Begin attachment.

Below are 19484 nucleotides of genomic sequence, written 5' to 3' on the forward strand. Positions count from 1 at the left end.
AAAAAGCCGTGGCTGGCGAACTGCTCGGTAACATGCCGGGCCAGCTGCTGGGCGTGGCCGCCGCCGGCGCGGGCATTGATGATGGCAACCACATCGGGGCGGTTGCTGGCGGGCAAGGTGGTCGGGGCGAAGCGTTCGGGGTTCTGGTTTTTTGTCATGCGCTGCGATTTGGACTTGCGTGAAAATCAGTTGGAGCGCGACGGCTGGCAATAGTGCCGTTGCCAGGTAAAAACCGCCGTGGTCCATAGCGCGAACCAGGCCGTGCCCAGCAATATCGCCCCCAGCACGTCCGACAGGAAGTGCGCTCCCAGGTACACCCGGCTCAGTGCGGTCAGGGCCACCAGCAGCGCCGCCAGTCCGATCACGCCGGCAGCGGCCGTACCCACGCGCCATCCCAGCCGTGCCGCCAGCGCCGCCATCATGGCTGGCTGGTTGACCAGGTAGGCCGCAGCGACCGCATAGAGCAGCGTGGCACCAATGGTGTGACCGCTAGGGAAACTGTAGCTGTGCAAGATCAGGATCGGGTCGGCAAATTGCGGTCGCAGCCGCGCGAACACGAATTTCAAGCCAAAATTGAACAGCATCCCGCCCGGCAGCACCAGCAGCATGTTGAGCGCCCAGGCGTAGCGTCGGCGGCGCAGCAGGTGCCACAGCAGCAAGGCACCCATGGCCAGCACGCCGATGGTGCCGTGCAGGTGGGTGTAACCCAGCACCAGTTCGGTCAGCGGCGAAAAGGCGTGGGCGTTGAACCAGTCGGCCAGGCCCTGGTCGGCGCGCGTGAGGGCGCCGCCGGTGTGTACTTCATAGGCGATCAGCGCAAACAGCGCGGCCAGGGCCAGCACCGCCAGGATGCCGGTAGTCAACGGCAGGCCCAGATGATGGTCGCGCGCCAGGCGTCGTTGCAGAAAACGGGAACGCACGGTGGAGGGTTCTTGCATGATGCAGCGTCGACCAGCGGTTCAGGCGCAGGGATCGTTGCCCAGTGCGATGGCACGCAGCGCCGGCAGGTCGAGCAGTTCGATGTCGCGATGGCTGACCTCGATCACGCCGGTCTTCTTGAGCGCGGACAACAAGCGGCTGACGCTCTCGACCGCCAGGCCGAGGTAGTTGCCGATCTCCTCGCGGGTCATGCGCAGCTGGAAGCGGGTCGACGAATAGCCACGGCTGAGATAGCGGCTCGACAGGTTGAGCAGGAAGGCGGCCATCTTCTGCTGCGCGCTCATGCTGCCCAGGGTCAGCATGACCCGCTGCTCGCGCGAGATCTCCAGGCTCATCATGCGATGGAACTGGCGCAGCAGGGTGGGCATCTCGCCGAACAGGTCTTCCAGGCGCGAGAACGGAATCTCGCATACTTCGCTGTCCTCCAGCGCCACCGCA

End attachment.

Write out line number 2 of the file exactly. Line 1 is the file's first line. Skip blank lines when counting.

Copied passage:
AAAAAGCCGTGGCTGGCGAACTGCTCGGTAACATGCCGGGCCAGCTGCTGGGCGTGGCCGCCGCCGGCGCGGGCATTGATGATGGCAACCACATCGGGGCGGTTGCTGGCGGGCAAGGTGGTCGGGGCGAAGCGTTCGGGGTTCTGGTTTTTTGTCATGCGCTGCGATTTGGACTTGCGTGAAAATCAGTTGGAGCGCGACGGCTGGCAATAGTGCCGTTGCCAGGTAAAAACCGCCGTGGTCCATAGCGCGAACCAGGCCGTGCCCAGCAATATCGCCCCCAGCACGTCCGACAGGAAGTGCGCTCCCAGGTACACCCGGCTCAGTGCGGTCAGGGCCACCAGCAGCGCCGCCAGTCCGATCACGCCGGCAGCGGCCGTACCCACGCGCCATCCCAGCCGTGCCGCCAGCGCCGCCATCATGGCTGGCTGGTTGACCAGGTAGGCCGCAGCGACCGCATAGAGCAGCGTGGCACCAATGGTGTGACCGCTAGGGAAACTGTAGCTGTGCAAGATCAGGATCGGGTCGGCAAATTGCGGTCGCAGCCGCGCGAACACGAATTTCAAGCCAAAATTGAACAGCATCCCGCCCGGCAGCACCAGCAGCATGTTGAGCGCCCAGGCGTAGCGTCGGCGGCGCAGCAGGTGCCACAGCAGCAAGGCACCCATGGCCAGCACGCCGATGGTGCCGTGCAGGTGGGTGTAACCCAGCACCAGTTCGGTCAGCGGCGAAAAGGCGTGGGCGTTGAACCAGTCGGCCAGGCCCTGGTCGGCGCGCGTGAGGGCGCCGCCGGTGTGTACTTCATAGGCGATCAGCGCAAACAGCGCGGCCAGGGCCAGCACCGCCAGGATGCCGGTAGTCAACGGCAGGCCCAGATGATGGTCGCGCGCCAGGCGTCGTTGCAGAAAACGGGAACGCACGGTGGAGGGTTCTTGCATGATGCAGCGTCGACCAGCGGTTCAGGCGCAGGGATCGTTGCCCAGTGCGATGGCACGCAGCGCCGGCAGGTCGAGCAGTTCGATGTCGCGATGGCTGACCTCGATCACGCCGGTCTTCTTGAGCGCGGACAACAAGCGGCTGACGCTCTCGACCGCCAGGCCGAGGTAGTTGCCGATCTCCTCGCGGGTCATGCGCAGCTGGAAGCGGGTCGACGAATAGCCACGGCTGAGATAGCGGCTCGACAGGTTGAGCAGGAAGGCGGCCATCTTCTGCTGCGCGCTCATGCTGCCCAGGGTCAGCATGACCCGCTGCTCGCGCGAGATCTCCAGGCTCATCATGCGATGGAACTGGCGCAGCAGGGTGGGCATCTCGCCGAACAGGTCTTCCAGGCGCGAGAACGGAATCTCGCATACTTCGCTGTCCTCCAGCGCCACCGCA